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Is Worship boring?

Category Articles
Date December 27, 2001


I believe God’s people will find worship nourishing, and rarely boring

In December 2000 I was asked by a writer of “Word and Way” (the newspaper of the Missouri Baptist Convention) to contribute to a multi-page, special section on the subject of “Is Church Boring?” My input was requested because in my responsibilities as professor of Spiritual Formation at Midwestern Baptist Theological Seminary I teach a required class on “Worship Leadership, ” and also because I have written on and speak frequently in churches and conferences on the subject of worship.

I also suggested this to the editor of the piece: “. . . when writing this up, you might you want to change your questions from ‘Is church boring?’ to ‘Is worship boring?’ or ‘Are church worship services boring?’, or something like that. I have assumed all along you are referring to ‘worship’ when you refer to ‘church,’ but ‘church,’ of course, can have an endlessly broad application.” What is your response when you hear someone say, “Church is boring.?”

My first response is to ask, “Why do you say that?” For starters, even the worship service that would be most pleasing to the Lord is likely to bore the unconverted person, whether they profess to be a Christian or not. “But a natural man,” the Bible makes plain in 1 Cor. 2:14, “does not accept the things of the Spirit of God; for they are foolishness to him, and he cannot understand them, because they are spiritually appraised.” In light of this, and in light of the fact that many who attend church are not true believers, I would expect church to be boring to many people. They do not have the God-given, spiritual capacity to find the satisfaction, nourishment, and refreshment in it that those with the Spirit of God do.

If I am confident that a person is genuinely converted, and still they say, “Church is boring,” then I want to ask about their expectations and determine if they are reasonable ones.

Beyond that, I would ask about the particulars of the service, trying to discern if the worship leadership is seeking to promote “worship in spirit and truth” (as Jesus put it in John 4:24).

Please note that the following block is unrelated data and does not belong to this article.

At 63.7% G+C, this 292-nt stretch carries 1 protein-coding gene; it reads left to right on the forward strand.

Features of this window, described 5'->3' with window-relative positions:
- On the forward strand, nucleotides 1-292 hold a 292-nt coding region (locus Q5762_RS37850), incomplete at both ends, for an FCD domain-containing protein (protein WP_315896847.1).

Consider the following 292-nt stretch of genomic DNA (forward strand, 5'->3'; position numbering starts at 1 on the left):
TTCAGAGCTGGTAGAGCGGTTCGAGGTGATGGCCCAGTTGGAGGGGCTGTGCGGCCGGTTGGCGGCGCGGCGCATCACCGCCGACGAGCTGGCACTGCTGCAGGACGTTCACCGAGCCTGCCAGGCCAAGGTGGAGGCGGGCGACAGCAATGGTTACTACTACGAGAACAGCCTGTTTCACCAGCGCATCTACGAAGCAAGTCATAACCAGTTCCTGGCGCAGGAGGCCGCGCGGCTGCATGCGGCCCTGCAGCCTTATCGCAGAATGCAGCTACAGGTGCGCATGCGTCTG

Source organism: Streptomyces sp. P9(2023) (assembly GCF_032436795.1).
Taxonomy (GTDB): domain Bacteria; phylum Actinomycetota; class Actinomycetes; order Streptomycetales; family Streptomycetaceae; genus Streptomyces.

Should boring be a term used to describe church? Why or why not? Sadly, sometimes it is an appropriate term. There is such a thing as dead orthodoxy. To refer to John 4:24 again, worship that is done “in truth” but not “in spirit” is heartless and potentially boring. To present the endlessly satisfying and perpetually fascinating God who is “holy, holy, holy” to His worshipers in such a way that does not call for “reverence and awe” (Heb. 12:28) is deplorable.


In my own case I’ve found that the immediate cause of boredom in worship is often thoughtlessness on my own part. In other words, I am not sufficiently focusing on and thinking about what I am encountering in the service, I may be bored-but it’s my own fault. If God is presented faithfully to me in worship, that is, if the Scripture is read, if the hymns are true to Scripture and God-centered, and if the sermon is faithful to the Word, then enough of God’s revelation is there for me not to be bored. I cannot sit back, fold my arms, and wait for the worship leaders to stimulate or entertain me. That’s not their job. Their job is to present God to me. And if I am seeking God, I will find Him and find Him interesting, not boring. The old adage about horses has application to worshipers here: you can lead a worshiper to God, but you can’t make him worship. God forbid, however, that the worship leaders appear thoughtless and unmoved about the God they are presenting to the worshipers.

And yet, I’m not sure I want to admit the use of the term “boring” when it comes to worship. To do so may be merely reflecting the values of a society that places such a high priority on amusement that the most common word of blessing on someone departing is “Have fun” or “Have a good time,” and where the most condescending evaluative curse is, “That was soooo boring.” To analyze worship on a “boredom scale” is to use the wrong measuring rod. To call worship “boring” could imply that we can evaluate it in the same way that we appraise movies, TV shows, and other forms of entertainment. It also puts pressure upon the worship leaders to focus on making worship more exciting or interesting rather than considering it upon more explicitly Biblical grounds.